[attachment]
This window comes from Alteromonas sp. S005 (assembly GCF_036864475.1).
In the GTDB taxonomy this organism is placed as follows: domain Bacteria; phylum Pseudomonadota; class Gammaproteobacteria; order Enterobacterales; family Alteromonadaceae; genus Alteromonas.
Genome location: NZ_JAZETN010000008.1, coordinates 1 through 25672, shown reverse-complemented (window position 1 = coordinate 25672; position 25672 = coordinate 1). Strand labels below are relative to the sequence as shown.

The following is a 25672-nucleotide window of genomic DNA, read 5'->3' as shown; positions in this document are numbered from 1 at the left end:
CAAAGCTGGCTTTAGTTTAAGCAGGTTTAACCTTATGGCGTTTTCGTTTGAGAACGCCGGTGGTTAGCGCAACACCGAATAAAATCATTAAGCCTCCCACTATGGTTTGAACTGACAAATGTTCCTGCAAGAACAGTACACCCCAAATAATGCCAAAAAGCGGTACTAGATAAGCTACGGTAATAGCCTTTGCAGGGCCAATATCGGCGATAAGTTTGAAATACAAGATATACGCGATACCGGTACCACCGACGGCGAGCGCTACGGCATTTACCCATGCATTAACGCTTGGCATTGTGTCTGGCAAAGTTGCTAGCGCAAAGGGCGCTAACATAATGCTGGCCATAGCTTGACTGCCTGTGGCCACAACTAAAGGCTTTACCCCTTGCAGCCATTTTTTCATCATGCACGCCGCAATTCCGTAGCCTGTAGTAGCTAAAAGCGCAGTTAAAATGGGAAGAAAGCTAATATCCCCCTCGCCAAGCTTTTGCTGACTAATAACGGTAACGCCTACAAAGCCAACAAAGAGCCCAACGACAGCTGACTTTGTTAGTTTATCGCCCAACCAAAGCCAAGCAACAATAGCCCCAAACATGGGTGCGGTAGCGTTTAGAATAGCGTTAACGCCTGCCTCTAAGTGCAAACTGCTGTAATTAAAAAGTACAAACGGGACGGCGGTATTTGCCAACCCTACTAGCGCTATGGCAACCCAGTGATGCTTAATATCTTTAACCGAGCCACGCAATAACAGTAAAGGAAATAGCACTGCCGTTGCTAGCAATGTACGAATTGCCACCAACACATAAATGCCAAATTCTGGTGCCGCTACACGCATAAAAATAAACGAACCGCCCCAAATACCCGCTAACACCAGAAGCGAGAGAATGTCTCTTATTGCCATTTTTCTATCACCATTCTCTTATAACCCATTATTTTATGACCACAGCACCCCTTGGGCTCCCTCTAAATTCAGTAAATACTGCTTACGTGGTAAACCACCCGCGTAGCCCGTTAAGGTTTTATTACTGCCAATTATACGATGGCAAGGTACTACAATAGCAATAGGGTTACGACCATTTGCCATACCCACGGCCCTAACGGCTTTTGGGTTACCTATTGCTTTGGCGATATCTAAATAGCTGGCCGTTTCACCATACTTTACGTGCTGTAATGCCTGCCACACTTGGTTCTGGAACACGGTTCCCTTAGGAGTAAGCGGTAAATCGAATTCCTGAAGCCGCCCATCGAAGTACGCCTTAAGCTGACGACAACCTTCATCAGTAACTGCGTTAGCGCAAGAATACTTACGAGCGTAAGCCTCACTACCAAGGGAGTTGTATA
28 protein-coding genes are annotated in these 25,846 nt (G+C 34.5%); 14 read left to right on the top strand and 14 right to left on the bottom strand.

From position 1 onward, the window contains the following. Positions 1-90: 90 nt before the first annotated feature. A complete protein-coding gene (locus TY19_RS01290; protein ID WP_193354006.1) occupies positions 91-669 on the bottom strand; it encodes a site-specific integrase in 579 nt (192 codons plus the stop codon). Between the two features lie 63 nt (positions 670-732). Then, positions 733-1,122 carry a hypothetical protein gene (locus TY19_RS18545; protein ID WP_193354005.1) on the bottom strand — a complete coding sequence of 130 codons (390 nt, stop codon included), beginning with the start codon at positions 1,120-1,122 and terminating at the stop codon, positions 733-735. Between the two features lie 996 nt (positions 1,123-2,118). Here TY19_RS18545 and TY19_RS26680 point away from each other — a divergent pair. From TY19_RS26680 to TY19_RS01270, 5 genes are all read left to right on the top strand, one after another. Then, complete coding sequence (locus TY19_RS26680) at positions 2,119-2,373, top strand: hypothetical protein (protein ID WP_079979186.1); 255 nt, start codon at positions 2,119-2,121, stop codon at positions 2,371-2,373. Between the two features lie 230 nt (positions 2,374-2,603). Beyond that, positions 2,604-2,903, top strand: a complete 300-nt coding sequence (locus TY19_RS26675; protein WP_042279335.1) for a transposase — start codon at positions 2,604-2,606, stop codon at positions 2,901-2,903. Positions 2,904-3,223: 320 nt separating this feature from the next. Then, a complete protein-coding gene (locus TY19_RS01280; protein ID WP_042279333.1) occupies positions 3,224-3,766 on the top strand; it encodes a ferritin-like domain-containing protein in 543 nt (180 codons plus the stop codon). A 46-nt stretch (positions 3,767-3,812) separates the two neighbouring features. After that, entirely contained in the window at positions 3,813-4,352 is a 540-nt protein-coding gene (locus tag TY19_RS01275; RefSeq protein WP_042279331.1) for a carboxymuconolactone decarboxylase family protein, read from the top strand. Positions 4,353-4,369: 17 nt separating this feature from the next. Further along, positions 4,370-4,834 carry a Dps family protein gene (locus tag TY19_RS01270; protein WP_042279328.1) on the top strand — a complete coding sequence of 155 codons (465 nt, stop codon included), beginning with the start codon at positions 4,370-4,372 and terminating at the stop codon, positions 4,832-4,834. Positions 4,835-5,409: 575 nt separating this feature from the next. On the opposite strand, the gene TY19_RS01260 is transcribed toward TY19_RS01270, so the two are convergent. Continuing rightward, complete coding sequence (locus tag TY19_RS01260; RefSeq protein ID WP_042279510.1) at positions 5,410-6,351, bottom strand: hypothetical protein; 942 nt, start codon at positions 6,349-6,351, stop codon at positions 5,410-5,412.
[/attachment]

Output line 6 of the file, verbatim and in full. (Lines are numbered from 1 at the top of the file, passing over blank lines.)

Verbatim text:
28 protein-coding genes are annotated in these 25,846 nt (G+C 34.5%); 14 read left to right on the top strand and 14 right to left on the bottom strand.